Personal credible connotes the building of a track of valuable and reliable delivery through the incorporation of pertinent expertise and experience that would be important for an organization. At this stage, I am not confident about my current knowledge of being an HR. I need to develop on this aspect by gaining expertise and experience over the time in my professional journey. However by using the CIPD professional map I could identify that I need to generate a personal development plan that would guide me to become personal credible and be an asset to the organization. Through my personal development plan, I need to find out ways, I can map the experiences across from my present career into a Human Resource setting.
Group Dynamics and Collaboration
The term role model connotes to acting with integrity, autonomy, impartiality, balancing the personal, legal and organizational parameters with alacrity. My competency of the role model situated in band 1. I feel there are two reasons for this; firstly I do not possess the requisite knowledge for entrenching my position as an HR and having a competitive advantage over the others (Marchington, Wilkinson, Donnelly and Kynighou 2016 ). Secondly, I do not have the experience with the legal parameters as defined by the role model trait and therefore, I am yet to know how those could be applied to the organization. Through using the CPID professional map, I have to recognize the current set of competencies for each of the eight CPID identified behaviours that are indispensable for being effective and efficient in an organization. This has enabled me to assess the strength and weakness n each of the area and further rendered me an opportunity to map my current skills into the context of the HR. However, if I want this information to be useful I need to outline and record my plan for learning and what can be done for the personal development plan. This has culminated to the seven stage of CPID CPD model that has informed and motivated me in my personal development.
I think I will have to work upon collaboration as I have to be focused on delivering the fundamentals of the elements. Team work and bonding encouraging the people to work with team is important and I think I will have to develop skills in order to promote and encourage collaboration. I have placed myself in band 1 as I think I have to begin from the fundamentals understand theories and then go ahead to apply it in practical.
An individual needs the support of a team to achieve success as no individual can achieve success on their own. It is the collective and concerted effort of the members of the organization who contributes in the making of an individual who are working towards the achievement of the goal and the agreed upon objectives.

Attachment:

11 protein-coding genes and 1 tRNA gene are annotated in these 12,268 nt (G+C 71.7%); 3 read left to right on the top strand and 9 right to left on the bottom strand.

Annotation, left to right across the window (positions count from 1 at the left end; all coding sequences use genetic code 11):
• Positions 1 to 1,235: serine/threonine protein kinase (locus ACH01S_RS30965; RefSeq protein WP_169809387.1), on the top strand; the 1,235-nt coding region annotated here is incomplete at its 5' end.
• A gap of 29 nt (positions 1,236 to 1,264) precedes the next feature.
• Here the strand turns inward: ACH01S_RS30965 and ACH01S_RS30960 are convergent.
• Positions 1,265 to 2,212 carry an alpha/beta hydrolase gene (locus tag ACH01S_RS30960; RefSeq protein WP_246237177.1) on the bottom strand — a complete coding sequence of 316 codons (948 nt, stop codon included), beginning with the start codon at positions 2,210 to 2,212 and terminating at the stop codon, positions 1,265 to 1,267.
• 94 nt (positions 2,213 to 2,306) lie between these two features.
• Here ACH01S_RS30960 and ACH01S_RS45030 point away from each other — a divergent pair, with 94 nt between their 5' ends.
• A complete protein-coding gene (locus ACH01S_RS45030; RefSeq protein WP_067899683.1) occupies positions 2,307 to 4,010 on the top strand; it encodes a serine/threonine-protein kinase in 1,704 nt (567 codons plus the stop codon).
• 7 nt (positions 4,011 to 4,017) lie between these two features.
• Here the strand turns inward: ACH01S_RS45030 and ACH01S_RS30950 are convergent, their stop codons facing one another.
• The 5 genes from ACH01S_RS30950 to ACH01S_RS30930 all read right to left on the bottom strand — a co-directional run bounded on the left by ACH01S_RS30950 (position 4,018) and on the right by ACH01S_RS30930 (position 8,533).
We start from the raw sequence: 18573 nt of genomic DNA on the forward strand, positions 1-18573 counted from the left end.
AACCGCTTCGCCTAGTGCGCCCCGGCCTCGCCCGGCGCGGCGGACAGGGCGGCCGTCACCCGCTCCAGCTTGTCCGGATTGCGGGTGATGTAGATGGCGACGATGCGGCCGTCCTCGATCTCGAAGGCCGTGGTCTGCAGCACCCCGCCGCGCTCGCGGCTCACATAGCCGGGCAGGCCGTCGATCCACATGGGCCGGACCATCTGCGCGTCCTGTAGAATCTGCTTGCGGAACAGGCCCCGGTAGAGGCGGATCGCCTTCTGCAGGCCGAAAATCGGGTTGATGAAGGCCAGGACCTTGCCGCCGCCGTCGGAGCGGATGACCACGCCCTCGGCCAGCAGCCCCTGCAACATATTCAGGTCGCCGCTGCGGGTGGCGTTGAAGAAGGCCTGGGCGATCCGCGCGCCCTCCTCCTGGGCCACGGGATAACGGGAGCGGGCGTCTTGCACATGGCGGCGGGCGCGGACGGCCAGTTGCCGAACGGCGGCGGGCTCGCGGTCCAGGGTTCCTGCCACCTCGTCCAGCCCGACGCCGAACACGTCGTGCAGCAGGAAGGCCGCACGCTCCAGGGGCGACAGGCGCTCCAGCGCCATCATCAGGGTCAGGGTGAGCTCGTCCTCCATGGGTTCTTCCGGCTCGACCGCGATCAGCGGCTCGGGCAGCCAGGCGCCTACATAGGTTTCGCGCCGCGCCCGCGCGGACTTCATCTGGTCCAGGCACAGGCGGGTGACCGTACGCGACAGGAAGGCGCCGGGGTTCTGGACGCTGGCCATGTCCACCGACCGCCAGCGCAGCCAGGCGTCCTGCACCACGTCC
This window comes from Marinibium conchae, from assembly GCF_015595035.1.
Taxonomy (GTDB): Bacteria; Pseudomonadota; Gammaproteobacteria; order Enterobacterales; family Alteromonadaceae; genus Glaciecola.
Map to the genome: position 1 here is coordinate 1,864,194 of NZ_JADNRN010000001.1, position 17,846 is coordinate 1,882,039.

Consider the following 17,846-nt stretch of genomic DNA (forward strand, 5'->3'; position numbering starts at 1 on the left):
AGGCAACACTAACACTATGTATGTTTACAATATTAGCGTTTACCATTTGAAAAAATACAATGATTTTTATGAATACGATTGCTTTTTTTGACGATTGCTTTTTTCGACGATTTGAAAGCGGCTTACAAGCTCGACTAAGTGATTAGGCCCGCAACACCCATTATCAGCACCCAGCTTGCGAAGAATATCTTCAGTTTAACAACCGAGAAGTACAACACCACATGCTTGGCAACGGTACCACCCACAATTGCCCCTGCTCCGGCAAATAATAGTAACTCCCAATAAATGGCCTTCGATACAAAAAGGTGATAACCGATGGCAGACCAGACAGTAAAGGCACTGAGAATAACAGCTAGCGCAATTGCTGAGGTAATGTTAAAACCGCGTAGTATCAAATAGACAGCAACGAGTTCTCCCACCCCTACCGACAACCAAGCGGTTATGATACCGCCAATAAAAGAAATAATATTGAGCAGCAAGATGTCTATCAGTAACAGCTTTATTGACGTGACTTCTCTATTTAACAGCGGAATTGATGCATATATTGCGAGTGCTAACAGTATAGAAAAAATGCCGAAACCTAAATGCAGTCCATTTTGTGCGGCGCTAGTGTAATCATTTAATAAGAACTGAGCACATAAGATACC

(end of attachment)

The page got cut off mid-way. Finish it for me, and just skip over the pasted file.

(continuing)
In order to understand teamwork and success of the team, there is a need to understand group dynamics. The term group dynamics connotes the study or use of process involved in him when two people are interacting with one another. Scholars have engaged in intensive and astute research regarding what constitutes the group dynamics and the formation of the successful team and what a successful team would like. One key research in this area is that of Meredith Belbinwho have worked on team dynamics during the 1970s. As per the findings of her study, there are nine main teams; however the characteristic features of each of the teams are different (Costanzo and Tzoumpa 2008). The highlight of the study is that it is these differences that create a successful team. It was further found out in the study that it is not intellect but balance that helps in the survival of the team.
A successful person or a leader should have these team roles but there is also the possibility of one person embodying all these team goals. However, with the different behaviour there may emerge stress and strain in the pursuit of the objectives. Each team member needs to understand his or her role and responsibilities in the team, coordinate, work together and understand the essence of the team bonding. However, if members in the team are unable to see their roles in the team or understand their contributions may create conflict of interests within the team. It will create contrasting views among the team members and will create difficulty in understanding different viewpoints. There are eight kind of conflicts that have been identified by the scholars. The eight typology of conflict are: conflicting goals, conflicting pressures, conflicting perceptions, conflicting resources, conflicting styles, unpredictable policies and different personal values. An illustration of conflict in my case was that two team members had an argument in the meeting. This argument was followed by a heated verbal duel and one of the members walked out of the room. This may be understood as conflict of styles and this kind of situation demands mediation to resolve the issues.